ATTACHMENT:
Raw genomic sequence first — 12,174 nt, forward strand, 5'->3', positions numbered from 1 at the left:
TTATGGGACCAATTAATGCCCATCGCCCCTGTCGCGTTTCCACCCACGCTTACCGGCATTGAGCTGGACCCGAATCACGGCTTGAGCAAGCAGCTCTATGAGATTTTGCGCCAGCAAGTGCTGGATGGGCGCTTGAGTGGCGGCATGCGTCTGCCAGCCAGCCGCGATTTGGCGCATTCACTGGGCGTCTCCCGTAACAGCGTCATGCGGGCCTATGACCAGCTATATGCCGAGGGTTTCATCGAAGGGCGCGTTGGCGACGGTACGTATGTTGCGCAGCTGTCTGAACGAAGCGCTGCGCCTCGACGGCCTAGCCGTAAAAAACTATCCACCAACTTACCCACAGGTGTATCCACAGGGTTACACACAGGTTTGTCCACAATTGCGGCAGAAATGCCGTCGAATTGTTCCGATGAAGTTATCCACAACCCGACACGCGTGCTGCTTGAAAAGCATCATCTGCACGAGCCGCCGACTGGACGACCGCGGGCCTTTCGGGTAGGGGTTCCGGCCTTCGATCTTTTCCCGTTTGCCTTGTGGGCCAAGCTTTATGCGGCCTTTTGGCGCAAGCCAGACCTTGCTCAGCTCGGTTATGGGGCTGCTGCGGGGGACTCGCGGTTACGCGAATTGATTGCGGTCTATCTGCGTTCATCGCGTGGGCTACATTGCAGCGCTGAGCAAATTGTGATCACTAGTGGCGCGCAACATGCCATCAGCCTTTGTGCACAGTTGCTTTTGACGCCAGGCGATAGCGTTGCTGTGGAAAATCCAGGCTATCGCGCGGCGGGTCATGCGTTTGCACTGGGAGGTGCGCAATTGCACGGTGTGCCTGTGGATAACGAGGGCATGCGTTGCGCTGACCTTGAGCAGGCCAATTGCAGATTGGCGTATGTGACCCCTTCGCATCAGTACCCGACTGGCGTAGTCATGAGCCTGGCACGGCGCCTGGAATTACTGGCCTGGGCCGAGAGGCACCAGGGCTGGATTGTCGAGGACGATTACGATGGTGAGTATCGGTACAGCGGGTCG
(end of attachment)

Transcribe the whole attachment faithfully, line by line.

Raw genomic sequence first — 12,174 nt, forward strand, 5'->3', positions numbered from 1 at the left:
TTATGGGACCAATTAATGCCCATCGCCCCTGTCGCGTTTCCACCCACGCTTACCGGCATTGAGCTGGACCCGAATCACGGCTTGAGCAAGCAGCTCTATGAGATTTTGCGCCAGCAAGTGCTGGATGGGCGCTTGAGTGGCGGCATGCGTCTGCCAGCCAGCCGCGATTTGGCGCATTCACTGGGCGTCTCCCGTAACAGCGTCATGCGGGCCTATGACCAGCTATATGCCGAGGGTTTCATCGAAGGGCGCGTTGGCGACGGTACGTATGTTGCGCAGCTGTCTGAACGAAGCGCTGCGCCTCGACGGCCTAGCCGTAAAAAACTATCCACCAACTTACCCACAGGTGTATCCACAGGGTTACACACAGGTTTGTCCACAATTGCGGCAGAAATGCCGTCGAATTGTTCCGATGAAGTTATCCACAACCCGACACGCGTGCTGCTTGAAAAGCATCATCTGCACGAGCCGCCGACTGGACGACCGCGGGCCTTTCGGGTAGGGGTTCCGGCCTTCGATCTTTTCCCGTTTGCCTTGTGGGCCAAGCTTTATGCGGCCTTTTGGCGCAAGCCAGACCTTGCTCAGCTCGGTTATGGGGCTGCTGCGGGGGACTCGCGGTTACGCGAATTGATTGCGGTCTATCTGCGTTCATCGCGTGGGCTACATTGCAGCGCTGAGCAAATTGTGATCACTAGTGGCGCGCAACATGCCATCAGCCTTTGTGCACAGTTGCTTTTGACGCCAGGCGATAGCGTTGCTGTGGAAAATCCAGGCTATCGCGCGGCGGGTCATGCGTTTGCACTGGGAGGTGCGCAATTGCACGGTGTGCCTGTGGATAACGAGGGCATGCGTTGCGCTGACCTTGAGCAGGCCAATTGCAGATTGGCGTATGTGACCCCTTCGCATCAGTACCCGACTGGCGTAGTCATGAGCCTGGCACGGCGCCTGGAATTACTGGCCTGGGCCGAGAGGCACCAGGGCTGGATTGTCGAGGACGATTACGATGGTGAGTATCGGTACAGCGGGTCG